Sunday, November 27, 2011

Antony! And Cleopatraaaaa!

I just finished listening to Antony and Cleopatra. I think this represents either my second or third reading of the play. It gets mixed up in my head with All for Love: Or, the World Well Lost by John Dryden, which I wrote a paper on comparing it with Shakespeare's version of the story, specifically Dryden's harmless, assimilated Cleopatra with Shakespeare's orientalized, Other-ed Cleopatra.

This Other-ing is a topic of critical focus for many scholars. Cleopatra comes to represent Egypt, the feminine, darkness, sensuality, licentiousness, things soiled and rotten, the East, etc, while Antony represents Rome, the masculine, light, rationality, sparseness, things clean and fresh, the West, etc. Cleopatra, as the eastern Other, is the force that divides Antony from "himself," meaning, his Roman head-over-heart, war-over-pleasure self. She un-mans him, making him soft and weak, eventually causing his flight from a sea-battle as he pursues her instead of sticking to his metaphorical guns and fighting Octavius Caesar.

I find neither character particularly compelling or sympathetic until around the fourth act. It could be the audio version I heard, which was bad Shakespearean bluster with little to no nuance, but both Cleopatra and Antony seem to be trying to out-do each other with protestations of forever love that seem both unmotivated and uninteresting. Cleopatra is openly manipulative; Antony is vacillating and weak, not at all like the Antony we see at the end of Julius Caesar who wins the crowd with his powerful rhetoric ("and Brutus is an honorable man") and fools the conspirators with a persuasive mixture of lies and honest principle. In Julius Caesar, Antony out-Cleopatras Cleopatra. I wonder if A&C Antony is the same character for Shakespeare as the JC Antony.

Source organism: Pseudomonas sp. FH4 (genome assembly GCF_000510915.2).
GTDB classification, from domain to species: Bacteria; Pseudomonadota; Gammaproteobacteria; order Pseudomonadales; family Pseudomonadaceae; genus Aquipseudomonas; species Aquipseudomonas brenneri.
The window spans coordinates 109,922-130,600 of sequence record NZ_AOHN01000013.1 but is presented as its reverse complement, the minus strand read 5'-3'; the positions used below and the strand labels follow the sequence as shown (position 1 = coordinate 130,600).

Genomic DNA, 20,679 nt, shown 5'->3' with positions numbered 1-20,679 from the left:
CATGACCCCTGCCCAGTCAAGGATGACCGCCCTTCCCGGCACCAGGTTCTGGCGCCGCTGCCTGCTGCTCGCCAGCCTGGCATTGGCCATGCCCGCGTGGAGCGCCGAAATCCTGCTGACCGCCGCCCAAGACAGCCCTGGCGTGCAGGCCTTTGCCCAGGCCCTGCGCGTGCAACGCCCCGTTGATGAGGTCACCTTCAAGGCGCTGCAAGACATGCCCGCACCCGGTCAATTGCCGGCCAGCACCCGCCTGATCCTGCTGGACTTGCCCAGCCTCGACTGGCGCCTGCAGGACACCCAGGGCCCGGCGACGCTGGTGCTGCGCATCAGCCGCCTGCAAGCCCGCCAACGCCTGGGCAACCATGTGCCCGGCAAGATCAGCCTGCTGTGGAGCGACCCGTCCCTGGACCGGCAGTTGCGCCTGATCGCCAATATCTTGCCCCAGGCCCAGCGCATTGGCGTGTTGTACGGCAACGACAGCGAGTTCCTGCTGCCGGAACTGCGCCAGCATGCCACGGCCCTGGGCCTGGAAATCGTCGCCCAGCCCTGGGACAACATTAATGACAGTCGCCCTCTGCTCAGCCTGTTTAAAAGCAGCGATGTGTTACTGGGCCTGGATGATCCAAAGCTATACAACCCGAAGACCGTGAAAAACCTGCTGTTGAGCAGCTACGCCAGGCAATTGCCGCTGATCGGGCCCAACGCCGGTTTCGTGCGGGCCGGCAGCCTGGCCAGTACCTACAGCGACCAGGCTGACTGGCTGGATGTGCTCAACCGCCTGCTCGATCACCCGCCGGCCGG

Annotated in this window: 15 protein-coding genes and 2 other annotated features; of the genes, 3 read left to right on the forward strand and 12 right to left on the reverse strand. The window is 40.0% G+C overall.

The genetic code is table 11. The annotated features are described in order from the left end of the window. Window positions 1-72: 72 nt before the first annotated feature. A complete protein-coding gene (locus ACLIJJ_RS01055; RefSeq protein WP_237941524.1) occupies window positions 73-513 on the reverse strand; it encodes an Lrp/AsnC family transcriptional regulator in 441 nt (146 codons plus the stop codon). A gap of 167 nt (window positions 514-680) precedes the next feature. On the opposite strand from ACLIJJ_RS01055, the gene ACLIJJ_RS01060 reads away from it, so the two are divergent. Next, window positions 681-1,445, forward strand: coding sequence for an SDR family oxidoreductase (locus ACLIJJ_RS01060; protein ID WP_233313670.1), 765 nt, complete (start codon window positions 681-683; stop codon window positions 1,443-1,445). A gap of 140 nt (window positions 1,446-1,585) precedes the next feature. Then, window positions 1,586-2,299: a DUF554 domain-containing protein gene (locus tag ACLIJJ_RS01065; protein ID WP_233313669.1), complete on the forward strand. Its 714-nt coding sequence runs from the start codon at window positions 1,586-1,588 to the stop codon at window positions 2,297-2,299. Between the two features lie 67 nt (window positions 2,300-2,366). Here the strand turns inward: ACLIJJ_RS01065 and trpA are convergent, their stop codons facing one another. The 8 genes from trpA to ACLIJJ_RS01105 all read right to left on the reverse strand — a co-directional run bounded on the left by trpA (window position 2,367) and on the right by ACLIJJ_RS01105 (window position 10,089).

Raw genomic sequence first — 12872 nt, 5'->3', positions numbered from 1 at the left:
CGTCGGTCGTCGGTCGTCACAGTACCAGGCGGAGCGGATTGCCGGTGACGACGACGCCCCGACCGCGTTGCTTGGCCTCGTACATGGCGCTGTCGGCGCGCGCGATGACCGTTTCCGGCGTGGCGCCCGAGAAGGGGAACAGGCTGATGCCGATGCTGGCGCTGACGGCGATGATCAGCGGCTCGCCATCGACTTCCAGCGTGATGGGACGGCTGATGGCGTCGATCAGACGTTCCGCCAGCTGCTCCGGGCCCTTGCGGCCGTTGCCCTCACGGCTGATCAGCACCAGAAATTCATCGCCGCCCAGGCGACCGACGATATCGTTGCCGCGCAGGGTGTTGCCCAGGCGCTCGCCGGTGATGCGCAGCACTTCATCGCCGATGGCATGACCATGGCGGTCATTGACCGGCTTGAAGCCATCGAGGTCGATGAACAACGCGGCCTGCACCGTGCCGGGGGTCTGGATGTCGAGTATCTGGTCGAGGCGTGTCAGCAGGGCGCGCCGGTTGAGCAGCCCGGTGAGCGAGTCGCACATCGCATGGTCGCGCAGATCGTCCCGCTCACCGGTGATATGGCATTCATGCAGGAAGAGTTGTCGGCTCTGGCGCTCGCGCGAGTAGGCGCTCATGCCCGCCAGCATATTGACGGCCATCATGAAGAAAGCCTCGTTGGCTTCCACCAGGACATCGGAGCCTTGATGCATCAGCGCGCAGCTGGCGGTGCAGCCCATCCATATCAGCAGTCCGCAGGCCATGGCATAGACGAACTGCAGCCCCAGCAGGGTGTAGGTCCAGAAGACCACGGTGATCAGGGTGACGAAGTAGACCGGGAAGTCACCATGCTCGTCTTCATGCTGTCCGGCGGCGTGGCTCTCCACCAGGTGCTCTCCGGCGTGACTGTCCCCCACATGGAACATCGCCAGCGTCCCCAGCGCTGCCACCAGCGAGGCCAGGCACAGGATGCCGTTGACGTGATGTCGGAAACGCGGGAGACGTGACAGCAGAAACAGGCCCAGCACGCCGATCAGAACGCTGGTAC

They seem as stupid and immature as Romeo and Juliet, only with less reason to be so. The fake death and double suicide is perhaps a reminder of that earlier play and the sense of waste, loss, and extravagant stupidity is hightened by the global relevance these leaders have. When Romeo and Juliet die, it's just two dumb kids; when Antony and Cleopatra dies, their deaths affect nations.

Later in the play, I like them better. Antony runs after Cleopatra even while he's furious at her for leaving and furious at himself for following; this was the only part of the recording where the actors emoted at all, Antony railing at Cleopatra and she begging for his forgiveness. Poor sod, Antony can't even commit suicide well; it's kind of endearing. Cleopatra seems less whiny and manipulative when she is asking her women to drag Antony up to the monument so that he can die with (some) dignity. She's finally doing something, having a tangible and physical effect on someone in the play, rather than stalking around like a wounded cat and playing out her dramatics. When she dies, she dies with dignity, making love to Death and refusing to be Caesar's plaything.

There is a thread in this play, though, which we see in other plays (Macbeth, notably) of a powerful and seductive woman who deprives a man of the power of action, emasculating him while "masculating" herself. Sometimes this is rationalized by other characters as the power of witchcraft, which the woman ostensibly wields over the man; think Anne Boleyn and Henry VIII. Sometimes the woman herself denies her femininity; Cleopatra says at the end of the play, "I have nothing of woman in me," Lady MacB asks the gods to "unsex [her] here" and take out "the milk of human kindness."

What is "love" in this play? Does Antony love Octavia, or is he lying to her? Did he love Fulvia? How is love expressed? Is love, like Cleopatra's Antony, a "dream"?

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